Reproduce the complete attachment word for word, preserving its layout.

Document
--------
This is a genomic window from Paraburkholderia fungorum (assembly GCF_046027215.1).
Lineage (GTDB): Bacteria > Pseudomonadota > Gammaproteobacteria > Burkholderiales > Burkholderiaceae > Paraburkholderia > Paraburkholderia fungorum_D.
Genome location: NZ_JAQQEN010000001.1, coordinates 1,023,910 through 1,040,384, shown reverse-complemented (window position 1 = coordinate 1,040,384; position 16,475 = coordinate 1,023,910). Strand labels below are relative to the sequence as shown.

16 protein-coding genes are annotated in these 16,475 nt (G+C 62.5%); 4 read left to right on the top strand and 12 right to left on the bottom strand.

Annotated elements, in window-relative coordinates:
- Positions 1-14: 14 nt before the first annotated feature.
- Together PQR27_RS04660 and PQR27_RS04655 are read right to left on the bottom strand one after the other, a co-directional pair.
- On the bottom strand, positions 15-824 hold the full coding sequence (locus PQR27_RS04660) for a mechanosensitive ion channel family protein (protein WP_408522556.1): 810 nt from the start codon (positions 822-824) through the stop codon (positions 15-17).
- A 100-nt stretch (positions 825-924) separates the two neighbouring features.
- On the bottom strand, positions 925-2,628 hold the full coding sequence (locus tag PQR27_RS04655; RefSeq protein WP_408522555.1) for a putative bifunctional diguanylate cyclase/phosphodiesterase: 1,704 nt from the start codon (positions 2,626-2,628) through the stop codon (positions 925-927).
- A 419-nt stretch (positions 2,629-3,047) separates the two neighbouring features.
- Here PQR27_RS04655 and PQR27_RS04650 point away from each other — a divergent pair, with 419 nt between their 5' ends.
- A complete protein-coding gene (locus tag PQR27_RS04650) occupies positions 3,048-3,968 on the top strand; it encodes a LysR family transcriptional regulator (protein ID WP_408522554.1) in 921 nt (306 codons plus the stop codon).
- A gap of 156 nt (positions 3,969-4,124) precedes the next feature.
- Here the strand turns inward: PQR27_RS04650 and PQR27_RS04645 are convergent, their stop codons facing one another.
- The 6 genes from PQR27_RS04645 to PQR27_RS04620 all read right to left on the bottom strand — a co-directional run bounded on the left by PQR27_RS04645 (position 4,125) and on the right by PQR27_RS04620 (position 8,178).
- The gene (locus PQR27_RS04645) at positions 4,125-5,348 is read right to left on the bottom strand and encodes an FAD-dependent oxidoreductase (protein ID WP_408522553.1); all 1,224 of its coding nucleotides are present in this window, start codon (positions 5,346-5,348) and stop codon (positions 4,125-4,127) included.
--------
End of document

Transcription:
This is a genomic window from Paraburkholderia fungorum (assembly GCF_046027215.1).
Lineage (GTDB): Bacteria > Pseudomonadota > Gammaproteobacteria > Burkholderiales > Burkholderiaceae > Paraburkholderia > Paraburkholderia fungorum_D.
Genome location: NZ_JAQQEN010000001.1, coordinates 1,023,910 through 1,040,384, shown reverse-complemented (window position 1 = coordinate 1,040,384; position 16,475 = coordinate 1,023,910). Strand labels below are relative to the sequence as shown.

16 protein-coding genes are annotated in these 16,475 nt (G+C 62.5%); 4 read left to right on the top strand and 12 right to left on the bottom strand.

Annotated elements, in window-relative coordinates:
- Positions 1-14: 14 nt before the first annotated feature.
- Together PQR27_RS04660 and PQR27_RS04655 are read right to left on the bottom strand one after the other, a co-directional pair.
- On the bottom strand, positions 15-824 hold the full coding sequence (locus PQR27_RS04660) for a mechanosensitive ion channel family protein (protein WP_408522556.1): 810 nt from the start codon (positions 822-824) through the stop codon (positions 15-17).
- A 100-nt stretch (positions 825-924) separates the two neighbouring features.
- On the bottom strand, positions 925-2,628 hold the full coding sequence (locus tag PQR27_RS04655; RefSeq protein WP_408522555.1) for a putative bifunctional diguanylate cyclase/phosphodiesterase: 1,704 nt from the start codon (positions 2,626-2,628) through the stop codon (positions 925-927).
- A 419-nt stretch (positions 2,629-3,047) separates the two neighbouring features.
- Here PQR27_RS04655 and PQR27_RS04650 point away from each other — a divergent pair, with 419 nt between their 5' ends.
- A complete protein-coding gene (locus tag PQR27_RS04650) occupies positions 3,048-3,968 on the top strand; it encodes a LysR family transcriptional regulator (protein ID WP_408522554.1) in 921 nt (306 codons plus the stop codon).
- A gap of 156 nt (positions 3,969-4,124) precedes the next feature.
- Here the strand turns inward: PQR27_RS04650 and PQR27_RS04645 are convergent, their stop codons facing one another.
- The 6 genes from PQR27_RS04645 to PQR27_RS04620 all read right to left on the bottom strand — a co-directional run bounded on the left by PQR27_RS04645 (position 4,125) and on the right by PQR27_RS04620 (position 8,178).
- The gene (locus PQR27_RS04645) at positions 4,125-5,348 is read right to left on the bottom strand and encodes an FAD-dependent oxidoreductase (protein ID WP_408522553.1); all 1,224 of its coding nucleotides are present in this window, start codon (positions 5,346-5,348) and stop codon (positions 4,125-4,127) included.